Rabigh

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Miqat al-Juhfah
al-Juhfah
Masjid Miqat al-Juhfah, Wadi Rabigh, Saudi Arabia
Masjid Miqat al-Juhfah, Wadi Rabigh, Saudi Arabia
Nickname(s): One of the Miqat
Location of al Juhfah is ES. of Rabigh
Location of al Juhfah is ES. of Rabigh
Country Flag of Saudi Arabia.svg Saudi Arabia
Province Rabigh
Time zone AST (UTC+3)

Rabigh (Arabic: رابغ‎‎) is an ancient town on the western coast of Saudi Arabia, along the Red Sea in the Makkah Region.

History[edit]

Ubaydah's Expedition in Batn Rabigh[edit]

In April 623, the Islamic Prophet Muhammad sent Ubaydah ibn al-Harith with a party of sixty armed Muhajirun to the valley of Rabigh. They expected to intercept a Quraysh caravan that was returning from Syria under the protection of Abu Sufyan ibn Harb and 200 armed riders.[1][2][3][4][5] The Muslim party travelled as far as the wells at Thanyat al-Murra,[1][4] where Sa`d ibn Abi Waqqas shot an arrow at the Quraysh. This is known as the first arrow of Islam.[1][6][3] Despite this surprise attack, "they did not unsheathe a sword or approach one another," and the Muslims returned empty-handed.[2][3][4]

Hadith Ghadir Khumm and Hadith al-Thaqalayn[edit]

The hadith of the pond of Khumm narrates that the Prophet Muhammad is reported to have pronounced Ali ibn Abi Talib the mawla (patron, master) of those for whom Muhammad was patron.[7] Shia Muslims take and claim this hadith as an announcement and investiture of Ali bin Abi Talib as the first caliph or successor after the Prophet's death and they celebrate this announcement each year as Eid al-Ghadeer. Many Sunnis also accept that the Prophet did actually declare Ali as the mawla , however they refuse to believe that this meant succession to the Prophet. According to the Muwatta[8] by Malik ibn Anas, the oldest book in Islam after the Quran:

" 46.3 Yahya related to me from Malik that he heard that the Messenger of Allah, may Allah bless him and grant him peace, said, "I have left two things with you. As long as you hold fast to them, you will not go astray. They are the Book of Allah and the Sunna of His Prophet."[9]

According to Sunnis, there is no record of any disagreement between Muslim scholars concerning the alleged caliphate of Ali bin Abi Talib in the years proceeding the Prophet. Imam Jafar al-Sadiq whose views most Shias follow and Imam Abu Hanifa and Malik ibn Anas whose views most Sunnis follow worked together in Al-Masjid an-Nabawi in Medina. Along with Qasim ibn Muhammad ibn Abu Bakr, Muhammad al-Baqir, Zayd ibn Ali and over 70 other leading jurists and scholars. On the other hand, according to Shias, the dispute between Ali and the rest of the companions started right at the death of the Prophet when they abandoned him with the Prophet's dead body and quickly chose Abu Bakar as the caliph.[10] [11] [12] [13][better source needed][14][better source needed]

The Muwatta[8] by Malik ibn Anas was written as a consensus of the opinion of these scholars.[15][16][17] The Muwatta quotes 13 hadiths[8] from Imam Jafar al-Sadiq.[18] There had been oral transmission from generation to generation until then. The Muwatta[8] by Malik ibn Anas is the earliest of these books that is written solely to record the hadith.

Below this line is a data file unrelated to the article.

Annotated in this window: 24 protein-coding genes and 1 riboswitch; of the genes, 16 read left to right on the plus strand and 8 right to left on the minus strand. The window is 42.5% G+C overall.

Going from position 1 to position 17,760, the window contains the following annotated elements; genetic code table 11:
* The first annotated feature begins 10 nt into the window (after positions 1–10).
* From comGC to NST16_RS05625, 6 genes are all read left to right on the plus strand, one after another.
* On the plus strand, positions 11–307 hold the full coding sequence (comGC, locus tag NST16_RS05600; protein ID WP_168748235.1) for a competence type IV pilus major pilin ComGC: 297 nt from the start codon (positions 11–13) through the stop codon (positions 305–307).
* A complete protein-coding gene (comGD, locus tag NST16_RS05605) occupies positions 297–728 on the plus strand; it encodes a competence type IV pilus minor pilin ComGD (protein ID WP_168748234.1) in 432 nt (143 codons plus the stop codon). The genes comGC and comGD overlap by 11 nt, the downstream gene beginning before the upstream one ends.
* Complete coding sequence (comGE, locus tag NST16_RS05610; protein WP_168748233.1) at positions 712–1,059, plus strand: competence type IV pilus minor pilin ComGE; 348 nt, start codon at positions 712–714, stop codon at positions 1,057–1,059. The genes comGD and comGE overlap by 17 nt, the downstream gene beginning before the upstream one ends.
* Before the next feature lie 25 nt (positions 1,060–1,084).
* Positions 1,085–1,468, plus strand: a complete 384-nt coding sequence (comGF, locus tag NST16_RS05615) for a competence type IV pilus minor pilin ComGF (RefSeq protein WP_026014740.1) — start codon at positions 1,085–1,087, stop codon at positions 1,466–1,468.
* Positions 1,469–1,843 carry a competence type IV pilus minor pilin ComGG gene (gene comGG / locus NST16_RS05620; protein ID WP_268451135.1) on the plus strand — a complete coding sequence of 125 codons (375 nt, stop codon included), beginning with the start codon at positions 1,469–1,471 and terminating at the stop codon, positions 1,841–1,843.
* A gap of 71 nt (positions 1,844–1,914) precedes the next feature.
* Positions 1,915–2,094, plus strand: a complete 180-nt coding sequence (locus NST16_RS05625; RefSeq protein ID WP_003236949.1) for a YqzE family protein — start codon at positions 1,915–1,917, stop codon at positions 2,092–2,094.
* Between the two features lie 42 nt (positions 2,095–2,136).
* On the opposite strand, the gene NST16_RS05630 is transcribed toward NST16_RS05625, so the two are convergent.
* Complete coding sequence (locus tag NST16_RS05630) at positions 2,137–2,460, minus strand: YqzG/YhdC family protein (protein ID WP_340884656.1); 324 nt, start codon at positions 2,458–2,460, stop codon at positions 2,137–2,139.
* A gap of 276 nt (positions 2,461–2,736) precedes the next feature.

See also[edit]

References[edit]

  1. ^ a b c Ibn Ishaq/Guillaume, p. 281.
  2. ^ a b Ibn Saad/Bewley, p. 37.
  3. ^ a b c Haykal, M. H. (1935). Translated by al-Faruqi, I. R. A. (1976). The Life of Muhammad, p. 256. Chicago: North American Trust Publications.
  4. ^ a b c Mubarakpuri, S. R. (1979). Ar-Raheeq Al-Maktum (The Sealed Nectar), p. 92. Riyadh: Darussalem Publishers.
  5. ^ Hawarey, Dr. Mosab (2010). The Journey of Prophecy; Days of Peace and War (Arabic). Islamic Book Trust. ISBN 9789957051648. Note: Book contains a list of battles of Muhammad in Arabic, English translation available here
  6. ^ Sahih al-Bukhari, 5:57:74
  7. ^ "Ghadir Khumm". oxfordislamicstudies.com. 
  8. ^ a b c d "Muwatta". virtualave.net. 
  9. ^ "Muw18". virtualave.net. 
  10. ^ Hasyim, Syafiq (2006). Understanding Women in Islam An Indonesian Perspective. Equinox Publishing. p. 67. ISBN 978-979-3780-19-1. 
  11. ^ Norman Calder; Jawid Ahmad Mojaddedi; Andrew Rippin (2003). Classical Islam A Sourcebook of Religious Literature. Psychology Press. p. 37. ISBN 978-0-415-24032-1. 
  12. ^ Jonathan E. Brockopp; Jacob Neusner; Tamara Sonn (2005). Judaism and Islam in Practice A Sourcebook. Routledge. p. 101. ISBN 978-1-134-60553-8. 
  13. ^ Ja'far al-Sadiq on oocities.org
  14. ^ Ja'far al-Sadiq on ziaraat.org
  15. ^ Noel James Coulson (1964). A History of Islamic Law. Edinburgh University Press. p. 103. ISBN 978-0-7486-0514-9. 
  16. ^ M. Th. Houtsma (1993). E.J. Brill's First Encyclopaedia of Islam, 1913-1936. BRILL. p. 207. ISBN 90-04-09791-0. 
  17. ^ Šārôn, Moše (1986). Studies in Islamic History and Civilization In Honour of Professor David Ayalon. BRILL. p. 264. ISBN 965-264-014-X. 
  18. ^ Al-Muwatta of Imam Malik Ibn Anas:Translated by Aisha Bewley (Book #5, Hadith #5.9.23)(Book #16, Hadith #16.1.1)(Book #17, Hadith #17.24.43)(Book #20, Hadith #20.10.40)(Book #20, Hadith #20.11.44)(Book #20, Hadith #20.32.108)(Book #20, Hadith #20.39.127)(Book #20, Hadith #20.40.132)(Book #20, Hadith #20.49.167) (Book #20, Hadith #20.57.190)(Book #26, Hadith #26.1.2)(Book #29, Hadith #29.5.17)(Book #36, Hadith #36.4.5)[1]

External links[edit]

Coordinates: 22°48′N 39°02′E / 22.800°N 39.033°E / 22.800; 39.033